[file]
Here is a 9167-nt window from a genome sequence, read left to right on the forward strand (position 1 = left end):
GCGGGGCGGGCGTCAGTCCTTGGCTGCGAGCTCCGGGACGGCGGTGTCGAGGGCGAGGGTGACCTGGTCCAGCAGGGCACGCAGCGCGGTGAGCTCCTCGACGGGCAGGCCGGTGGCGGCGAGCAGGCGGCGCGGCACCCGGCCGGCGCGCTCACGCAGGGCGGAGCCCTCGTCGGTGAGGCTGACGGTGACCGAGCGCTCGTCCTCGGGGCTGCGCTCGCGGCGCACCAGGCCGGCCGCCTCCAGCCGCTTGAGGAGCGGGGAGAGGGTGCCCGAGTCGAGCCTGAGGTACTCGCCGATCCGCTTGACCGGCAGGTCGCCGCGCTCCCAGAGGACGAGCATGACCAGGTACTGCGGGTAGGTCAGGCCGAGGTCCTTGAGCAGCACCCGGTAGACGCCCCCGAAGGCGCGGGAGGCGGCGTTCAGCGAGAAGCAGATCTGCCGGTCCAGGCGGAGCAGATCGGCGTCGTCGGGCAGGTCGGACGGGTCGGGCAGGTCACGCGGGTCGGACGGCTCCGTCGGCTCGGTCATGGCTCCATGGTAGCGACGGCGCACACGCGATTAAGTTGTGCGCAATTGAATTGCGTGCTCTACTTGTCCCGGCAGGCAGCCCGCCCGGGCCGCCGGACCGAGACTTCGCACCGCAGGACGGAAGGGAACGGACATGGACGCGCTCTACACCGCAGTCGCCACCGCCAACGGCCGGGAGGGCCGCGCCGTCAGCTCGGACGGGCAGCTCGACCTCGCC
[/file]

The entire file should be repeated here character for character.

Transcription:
Here is a 9167-nt window from a genome sequence, read left to right on the forward strand (position 1 = left end):
GCGGGGCGGGCGTCAGTCCTTGGCTGCGAGCTCCGGGACGGCGGTGTCGAGGGCGAGGGTGACCTGGTCCAGCAGGGCACGCAGCGCGGTGAGCTCCTCGACGGGCAGGCCGGTGGCGGCGAGCAGGCGGCGCGGCACCCGGCCGGCGCGCTCACGCAGGGCGGAGCCCTCGTCGGTGAGGCTGACGGTGACCGAGCGCTCGTCCTCGGGGCTGCGCTCGCGGCGCACCAGGCCGGCCGCCTCCAGCCGCTTGAGGAGCGGGGAGAGGGTGCCCGAGTCGAGCCTGAGGTACTCGCCGATCCGCTTGACCGGCAGGTCGCCGCGCTCCCAGAGGACGAGCATGACCAGGTACTGCGGGTAGGTCAGGCCGAGGTCCTTGAGCAGCACCCGGTAGACGCCCCCGAAGGCGCGGGAGGCGGCGTTCAGCGAGAAGCAGATCTGCCGGTCCAGGCGGAGCAGATCGGCGTCGTCGGGCAGGTCGGACGGGTCGGGCAGGTCACGCGGGTCGGACGGCTCCGTCGGCTCGGTCATGGCTCCATGGTAGCGACGGCGCACACGCGATTAAGTTGTGCGCAATTGAATTGCGTGCTCTACTTGTCCCGGCAGGCAGCCCGCCCGGGCCGCCGGACCGAGACTTCGCACCGCAGGACGGAAGGGAACGGACATGGACGCGCTCTACACCGCAGTCGCCACCGCCAACGGCCGGGAGGGCCGCGCCGTCAGCTCGGACGGGCAGCTCGACCTCGCC